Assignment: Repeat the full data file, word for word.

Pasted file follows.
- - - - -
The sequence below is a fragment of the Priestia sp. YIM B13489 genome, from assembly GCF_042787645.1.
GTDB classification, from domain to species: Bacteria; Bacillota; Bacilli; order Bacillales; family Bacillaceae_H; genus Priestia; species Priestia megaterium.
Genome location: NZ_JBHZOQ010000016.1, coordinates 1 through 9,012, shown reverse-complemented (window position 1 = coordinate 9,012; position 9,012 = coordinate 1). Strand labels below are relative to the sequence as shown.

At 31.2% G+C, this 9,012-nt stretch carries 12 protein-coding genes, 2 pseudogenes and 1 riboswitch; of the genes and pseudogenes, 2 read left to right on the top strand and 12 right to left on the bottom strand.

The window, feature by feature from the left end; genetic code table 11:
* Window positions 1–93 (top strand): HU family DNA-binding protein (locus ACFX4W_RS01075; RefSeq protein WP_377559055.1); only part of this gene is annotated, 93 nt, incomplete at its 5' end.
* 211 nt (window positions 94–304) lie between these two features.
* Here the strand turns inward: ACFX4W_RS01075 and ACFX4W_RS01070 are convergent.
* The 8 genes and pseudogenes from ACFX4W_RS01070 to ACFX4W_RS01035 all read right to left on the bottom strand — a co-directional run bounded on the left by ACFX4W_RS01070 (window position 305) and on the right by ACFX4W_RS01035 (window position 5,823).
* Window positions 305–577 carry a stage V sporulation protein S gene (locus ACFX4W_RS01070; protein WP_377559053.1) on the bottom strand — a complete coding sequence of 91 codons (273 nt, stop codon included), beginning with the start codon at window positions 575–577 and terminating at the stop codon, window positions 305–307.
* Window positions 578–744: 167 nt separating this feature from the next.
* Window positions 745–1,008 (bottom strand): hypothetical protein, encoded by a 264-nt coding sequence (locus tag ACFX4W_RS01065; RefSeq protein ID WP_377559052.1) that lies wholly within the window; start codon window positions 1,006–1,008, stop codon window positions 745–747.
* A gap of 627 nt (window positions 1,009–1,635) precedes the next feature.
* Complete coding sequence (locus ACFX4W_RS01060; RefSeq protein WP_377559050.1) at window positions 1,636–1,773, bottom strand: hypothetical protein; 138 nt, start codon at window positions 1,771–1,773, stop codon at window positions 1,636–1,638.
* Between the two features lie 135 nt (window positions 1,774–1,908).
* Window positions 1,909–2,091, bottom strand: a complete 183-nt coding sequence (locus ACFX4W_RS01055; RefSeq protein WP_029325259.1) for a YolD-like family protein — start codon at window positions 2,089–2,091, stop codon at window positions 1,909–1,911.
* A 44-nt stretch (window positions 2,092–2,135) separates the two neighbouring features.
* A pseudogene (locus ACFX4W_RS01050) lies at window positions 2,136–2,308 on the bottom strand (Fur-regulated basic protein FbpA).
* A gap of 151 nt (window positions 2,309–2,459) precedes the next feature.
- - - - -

The sequence below is a fragment of the Priestia sp. YIM B13489 genome, from assembly GCF_042787645.1.
GTDB classification, from domain to species: Bacteria; Bacillota; Bacilli; order Bacillales; family Bacillaceae_H; genus Priestia; species Priestia megaterium.
Genome location: NZ_JBHZOQ010000016.1, coordinates 1 through 9,012, shown reverse-complemented (window position 1 = coordinate 9,012; position 9,012 = coordinate 1). Strand labels below are relative to the sequence as shown.

At 31.2% G+C, this 9,012-nt stretch carries 12 protein-coding genes, 2 pseudogenes and 1 riboswitch; of the genes and pseudogenes, 2 read left to right on the top strand and 12 right to left on the bottom strand.

The window, feature by feature from the left end; genetic code table 11:
* Window positions 1–93 (top strand): HU family DNA-binding protein (locus ACFX4W_RS01075; RefSeq protein WP_377559055.1); only part of this gene is annotated, 93 nt, incomplete at its 5' end.
* 211 nt (window positions 94–304) lie between these two features.
* Here the strand turns inward: ACFX4W_RS01075 and ACFX4W_RS01070 are convergent.
* The 8 genes and pseudogenes from ACFX4W_RS01070 to ACFX4W_RS01035 all read right to left on the bottom strand — a co-directional run bounded on the left by ACFX4W_RS01070 (window position 305) and on the right by ACFX4W_RS01035 (window position 5,823).
* Window positions 305–577 carry a stage V sporulation protein S gene (locus ACFX4W_RS01070; protein WP_377559053.1) on the bottom strand — a complete coding sequence of 91 codons (273 nt, stop codon included), beginning with the start codon at window positions 575–577 and terminating at the stop codon, window positions 305–307.
* Window positions 578–744: 167 nt separating this feature from the next.
* Window positions 745–1,008 (bottom strand): hypothetical protein, encoded by a 264-nt coding sequence (locus tag ACFX4W_RS01065; RefSeq protein ID WP_377559052.1) that lies wholly within the window; start codon window positions 1,006–1,008, stop codon window positions 745–747.
* A gap of 627 nt (window positions 1,009–1,635) precedes the next feature.
* Complete coding sequence (locus ACFX4W_RS01060; RefSeq protein WP_377559050.1) at window positions 1,636–1,773, bottom strand: hypothetical protein; 138 nt, start codon at window positions 1,771–1,773, stop codon at window positions 1,636–1,638.
* Between the two features lie 135 nt (window positions 1,774–1,908).
* Window positions 1,909–2,091, bottom strand: a complete 183-nt coding sequence (locus ACFX4W_RS01055; RefSeq protein WP_029325259.1) for a YolD-like family protein — start codon at window positions 2,089–2,091, stop codon at window positions 1,909–1,911.
* A 44-nt stretch (window positions 2,092–2,135) separates the two neighbouring features.
* A pseudogene (locus ACFX4W_RS01050) lies at window positions 2,136–2,308 on the bottom strand (Fur-regulated basic protein FbpA).
* A gap of 151 nt (window positions 2,309–2,459) precedes the next feature.